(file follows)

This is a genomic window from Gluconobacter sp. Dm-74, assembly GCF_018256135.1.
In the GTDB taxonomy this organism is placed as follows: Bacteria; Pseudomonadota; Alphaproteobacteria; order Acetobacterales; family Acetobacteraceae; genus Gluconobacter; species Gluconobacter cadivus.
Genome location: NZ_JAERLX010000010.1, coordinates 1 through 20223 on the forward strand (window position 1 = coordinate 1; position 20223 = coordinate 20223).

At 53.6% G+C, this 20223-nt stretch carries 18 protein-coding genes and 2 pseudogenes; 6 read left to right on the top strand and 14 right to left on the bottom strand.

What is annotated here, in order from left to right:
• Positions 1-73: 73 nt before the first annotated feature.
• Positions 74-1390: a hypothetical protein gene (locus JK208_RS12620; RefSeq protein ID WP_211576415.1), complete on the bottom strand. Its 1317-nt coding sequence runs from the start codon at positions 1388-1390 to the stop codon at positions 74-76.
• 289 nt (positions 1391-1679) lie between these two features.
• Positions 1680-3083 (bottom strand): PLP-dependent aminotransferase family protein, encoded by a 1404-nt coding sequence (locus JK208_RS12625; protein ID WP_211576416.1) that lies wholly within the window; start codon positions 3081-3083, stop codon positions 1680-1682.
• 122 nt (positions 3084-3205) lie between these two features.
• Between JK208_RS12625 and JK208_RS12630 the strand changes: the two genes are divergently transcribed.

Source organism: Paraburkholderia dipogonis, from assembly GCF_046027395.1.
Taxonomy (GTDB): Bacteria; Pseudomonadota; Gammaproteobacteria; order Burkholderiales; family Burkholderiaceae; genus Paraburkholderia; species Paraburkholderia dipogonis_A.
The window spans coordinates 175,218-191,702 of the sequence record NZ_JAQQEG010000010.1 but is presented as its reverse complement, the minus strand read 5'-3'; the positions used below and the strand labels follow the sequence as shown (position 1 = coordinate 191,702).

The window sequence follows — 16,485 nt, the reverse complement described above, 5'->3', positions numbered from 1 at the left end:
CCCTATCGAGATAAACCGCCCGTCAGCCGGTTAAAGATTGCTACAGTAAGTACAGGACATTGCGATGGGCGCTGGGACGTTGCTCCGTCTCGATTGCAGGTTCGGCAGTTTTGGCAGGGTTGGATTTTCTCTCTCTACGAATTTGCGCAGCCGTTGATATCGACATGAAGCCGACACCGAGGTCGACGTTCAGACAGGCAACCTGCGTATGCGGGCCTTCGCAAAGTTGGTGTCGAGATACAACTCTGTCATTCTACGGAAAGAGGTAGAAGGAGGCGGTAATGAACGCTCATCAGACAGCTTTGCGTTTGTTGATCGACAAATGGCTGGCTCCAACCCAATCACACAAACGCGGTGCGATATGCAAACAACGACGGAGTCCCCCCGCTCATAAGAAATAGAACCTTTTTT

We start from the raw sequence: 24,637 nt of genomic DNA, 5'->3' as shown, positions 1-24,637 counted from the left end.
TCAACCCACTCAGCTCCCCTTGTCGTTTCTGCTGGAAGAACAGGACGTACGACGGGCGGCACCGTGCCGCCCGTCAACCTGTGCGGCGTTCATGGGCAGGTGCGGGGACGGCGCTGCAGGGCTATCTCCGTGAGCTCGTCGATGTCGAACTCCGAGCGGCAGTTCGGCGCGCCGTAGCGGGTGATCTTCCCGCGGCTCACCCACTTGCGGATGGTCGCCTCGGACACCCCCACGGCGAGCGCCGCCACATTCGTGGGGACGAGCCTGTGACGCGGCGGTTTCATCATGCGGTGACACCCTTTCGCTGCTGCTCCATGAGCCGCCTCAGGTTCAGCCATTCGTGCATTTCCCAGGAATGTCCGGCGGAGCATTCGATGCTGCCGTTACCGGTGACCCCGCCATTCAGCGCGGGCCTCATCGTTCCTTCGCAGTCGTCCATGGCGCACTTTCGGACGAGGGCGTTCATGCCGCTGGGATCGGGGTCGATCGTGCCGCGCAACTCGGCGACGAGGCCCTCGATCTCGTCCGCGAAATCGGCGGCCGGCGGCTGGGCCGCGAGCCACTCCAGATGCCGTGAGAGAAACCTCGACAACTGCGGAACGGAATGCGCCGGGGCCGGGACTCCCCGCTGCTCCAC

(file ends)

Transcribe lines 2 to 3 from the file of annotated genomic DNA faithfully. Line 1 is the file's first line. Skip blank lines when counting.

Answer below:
In the GTDB taxonomy this organism is placed as follows: Bacteria; Pseudomonadota; Alphaproteobacteria; order Acetobacterales; family Acetobacteraceae; genus Gluconobacter; species Gluconobacter cadivus.
Genome location: NZ_JAERLX010000010.1, coordinates 1 through 20223 on the forward strand (window position 1 = coordinate 1; position 20223 = coordinate 20223).